Thursday, April 27, 2017

FCC Chairman Announces Start of Net Neutrality Pullback

FCC Chairman Ajit Pai Wednesday unveiled his Strategy to gut the Obama-era Net Neutrality Rules by weakening his Agency’s Power over Internet Service Providers (ISP), plunging his Agency once again into a Major Policy battle pitting Telecom Giants against Digital Activists and Tech companies.

Pai’s Proposal seeks to eliminate the Regulatory Foundation of the Rules approved by the Agency's previous Democratic Majority in 2015 and jettison a General Conduct Standard giving the FCC Authority to oversee ISP behavior. The Net Neutrality Rules require Providers like AT&T and Comcast to treat all Web Traffic Equally as it passes through their Networks.

Supporters of the original Rules say they give the FCC sufficient Oversight over Internet Providers to prevent them from Blocking or Throttling Web Traffic or Charging websites for faster access to consumers. But Pai called that Legal framework heavy-handed Regulation that has hurt Broadband investment, and said his plan will return the Industry to a time when the internet was allowed to grow.

“For decades before 2015, we had a free and open Internet,” the Chairman said in a speech at the Newseum in Washington co-hosted by FreedomWorks, a Limited-Government group. “Indeed, the free and open internet developed and flourished under light-touch regulation. We were not living in some digital dystopia before the partisan imposition of a massive plan hatched in Washington saved all of us.”

Pai intends to seek a Commission vote on his proposal at the Agency’s May 18 meeting. The move is sure to reignite the Policy war that has raged for years between Nation's Telecom giants and Activists that fear that ISPs, if left unchecked, will abuse their power as gatekeepers of the internet.

Left-leaning Advocacy Groups and Democrats have promised a fierce fight to protect the current version of the Rules. They point to the Political fallout over Republicans’ repeal of the Agency’s Broadband Privacy Rules earlier this year, calling that a mere preview of the pain to come on Net Neutrality. Many Progressives are deeply invested in the issue, having helped to generate a flood of comments to the Agency during the last FCC Debate.

"Millions of Americans as well as internet companies, startups and innovators have supported the order," David Segal, Executive Director of Demand Progress, said in a statement. "The order’s main opponents are large ISPs that have made it clear they want to subvert the public interest by manipulating internet traffic to benefit corporate bottom lines."

Pai said his changes to Net Neutrality will spur companies to spend more money building networks and will restore the FTC’s Authority to Police ISP Privacy practices. He said he intends to finish the Rulemaking this year, and appeared to have no illusions about the resistance he'll face. “Make no mistake about it: This is a fight that we intend to wage and it is a fight that we are going to win,” Pai said.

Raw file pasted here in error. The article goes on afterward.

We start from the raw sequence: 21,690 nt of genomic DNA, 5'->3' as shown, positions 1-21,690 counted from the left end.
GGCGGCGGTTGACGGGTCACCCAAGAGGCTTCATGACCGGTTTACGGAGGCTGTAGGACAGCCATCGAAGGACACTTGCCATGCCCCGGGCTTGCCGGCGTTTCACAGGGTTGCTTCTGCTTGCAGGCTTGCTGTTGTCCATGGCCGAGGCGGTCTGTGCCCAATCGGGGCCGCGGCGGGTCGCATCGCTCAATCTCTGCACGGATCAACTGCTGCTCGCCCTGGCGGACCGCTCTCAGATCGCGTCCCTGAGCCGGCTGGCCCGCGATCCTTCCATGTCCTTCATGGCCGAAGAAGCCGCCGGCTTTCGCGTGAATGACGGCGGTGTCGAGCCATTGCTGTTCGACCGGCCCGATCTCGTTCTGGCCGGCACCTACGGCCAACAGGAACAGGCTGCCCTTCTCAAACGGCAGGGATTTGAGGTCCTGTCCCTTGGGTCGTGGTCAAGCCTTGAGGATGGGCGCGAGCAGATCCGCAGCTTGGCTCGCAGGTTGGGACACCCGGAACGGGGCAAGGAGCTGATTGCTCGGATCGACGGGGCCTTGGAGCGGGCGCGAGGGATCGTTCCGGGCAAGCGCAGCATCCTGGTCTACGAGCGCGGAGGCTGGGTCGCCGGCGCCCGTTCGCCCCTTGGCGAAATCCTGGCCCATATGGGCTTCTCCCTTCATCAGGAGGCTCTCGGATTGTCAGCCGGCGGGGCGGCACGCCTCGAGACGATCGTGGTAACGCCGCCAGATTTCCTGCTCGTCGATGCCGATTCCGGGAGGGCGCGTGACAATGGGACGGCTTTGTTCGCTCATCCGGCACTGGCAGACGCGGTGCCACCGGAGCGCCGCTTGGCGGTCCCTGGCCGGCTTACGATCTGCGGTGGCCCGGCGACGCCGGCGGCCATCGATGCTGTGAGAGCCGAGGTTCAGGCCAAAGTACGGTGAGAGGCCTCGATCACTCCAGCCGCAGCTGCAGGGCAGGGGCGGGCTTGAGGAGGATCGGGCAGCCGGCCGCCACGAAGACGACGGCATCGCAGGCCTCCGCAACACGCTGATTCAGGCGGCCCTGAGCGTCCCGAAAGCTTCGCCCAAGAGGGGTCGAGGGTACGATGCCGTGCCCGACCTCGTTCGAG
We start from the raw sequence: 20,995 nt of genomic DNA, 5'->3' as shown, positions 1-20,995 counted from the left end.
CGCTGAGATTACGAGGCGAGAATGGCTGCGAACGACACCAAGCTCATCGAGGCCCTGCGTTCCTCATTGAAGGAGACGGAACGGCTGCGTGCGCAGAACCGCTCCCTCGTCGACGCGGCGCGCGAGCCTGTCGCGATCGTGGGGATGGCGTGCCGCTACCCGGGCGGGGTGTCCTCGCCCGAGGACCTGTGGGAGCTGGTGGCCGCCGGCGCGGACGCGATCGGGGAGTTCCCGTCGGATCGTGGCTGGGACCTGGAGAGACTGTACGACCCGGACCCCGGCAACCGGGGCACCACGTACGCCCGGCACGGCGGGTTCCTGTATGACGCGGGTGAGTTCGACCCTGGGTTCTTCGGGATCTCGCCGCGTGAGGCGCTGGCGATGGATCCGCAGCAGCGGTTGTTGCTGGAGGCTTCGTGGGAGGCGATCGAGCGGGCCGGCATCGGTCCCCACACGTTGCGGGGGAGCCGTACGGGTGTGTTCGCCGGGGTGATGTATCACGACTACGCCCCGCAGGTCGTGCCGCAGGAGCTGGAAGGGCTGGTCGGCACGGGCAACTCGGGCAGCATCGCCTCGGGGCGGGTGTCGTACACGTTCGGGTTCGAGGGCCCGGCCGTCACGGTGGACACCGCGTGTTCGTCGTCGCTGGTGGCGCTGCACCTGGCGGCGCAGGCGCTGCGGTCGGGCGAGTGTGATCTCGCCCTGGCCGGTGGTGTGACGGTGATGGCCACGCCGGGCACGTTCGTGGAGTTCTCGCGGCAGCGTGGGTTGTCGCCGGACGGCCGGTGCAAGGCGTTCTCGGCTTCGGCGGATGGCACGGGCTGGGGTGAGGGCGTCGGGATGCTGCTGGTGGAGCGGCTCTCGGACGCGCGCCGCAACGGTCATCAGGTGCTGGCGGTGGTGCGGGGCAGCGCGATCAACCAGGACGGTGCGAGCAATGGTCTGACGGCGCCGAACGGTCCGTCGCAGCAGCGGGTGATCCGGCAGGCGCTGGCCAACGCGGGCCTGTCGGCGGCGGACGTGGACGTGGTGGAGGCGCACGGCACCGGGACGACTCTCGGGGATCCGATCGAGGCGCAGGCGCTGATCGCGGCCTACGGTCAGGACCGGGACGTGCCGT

The Chairman got an immediate boost from Major Telecoms like Comcast and AT&T.

“We applaud FCC Chairman Pai’s initiative to remove this stifling regulatory cloud over the internet," AT&T Chairman and CEO Randall Stephenson said in a statement. "Businesses large and small will have a clearer path to invest more in our nation's broadband infrastructure under Chairman Pai's leadership."

It’s unclear how Pai will be able to preserve the FCC’s Net Neutrality role without grounding its rules in the Regulatory Structure, approved two years ago, that treats ISPs like Telephone-style Utilities, subjecting them to tighter oversight. The FCC lost a Court battle over a previous Version of the Rules that did not employ that structure, but the D.C. Circuit Court of Appeals upheld the 2015 Order last June in a 2-1 Decision.

Pai initially floated an idea to seek Voluntary Commitments from Internet Providers to adhere to Net Neutrality Principles, under the purview of the FTC, but that concept appears to have fallen by the wayside amid a backlash from Net Neutrality Activists. Even Pai's fellow GOP Commissioner, Michael O’Rielly, who’s no fan of the current Rules, expressed some skepticism about obtaining Voluntary Commitments from Private companies. O'Rielly, who spoke at the same event as Pai, made a plea for Lawmakers to get involved in the Net Neutrality issue. "The only way to bring resolution to the net neutrality debate once and for all is for Congress to consider and enact legislation on the subject matter, as it deems appropriate," he said. "There can be no lasting peace until that happens."

Republican Leaders of the Senate Commerce and House Energy & Commerce Committees called again Wednesday for Democrats to come to the Negotiating table. Republicans in the past have offered Bills that would do away with the Net Neutrality Rules' Regulatory Foundation while keeping Open Internet Principles in place.

“It’s now time for Republicans and Democrats, internet service providers, edge providers, and the internet community as a whole to come together and work toward a legislative solution that benefits consumers and the future of the internet,” Sens. John Thune (R-SD), Roger Wicker (R-MS), Reps. Greg Walden (R-OR), and Marsha Blackburn (R-TN) said in a joint statement.

But Democrats, who've so far resisted GOP efforts to get them on board, appeared in no mood for compromise.

"We're on the right side of history and I'm ready for this historic fight to come," Sen. Ed Markey (D-MA) said on a call with reporters Wednesday morning, promising to oppose efforts to undermine the existing Rules.

NYC Wins When Everyone Can Vote! Michael H. Drucker
Digg! StumbleUpon

No comments: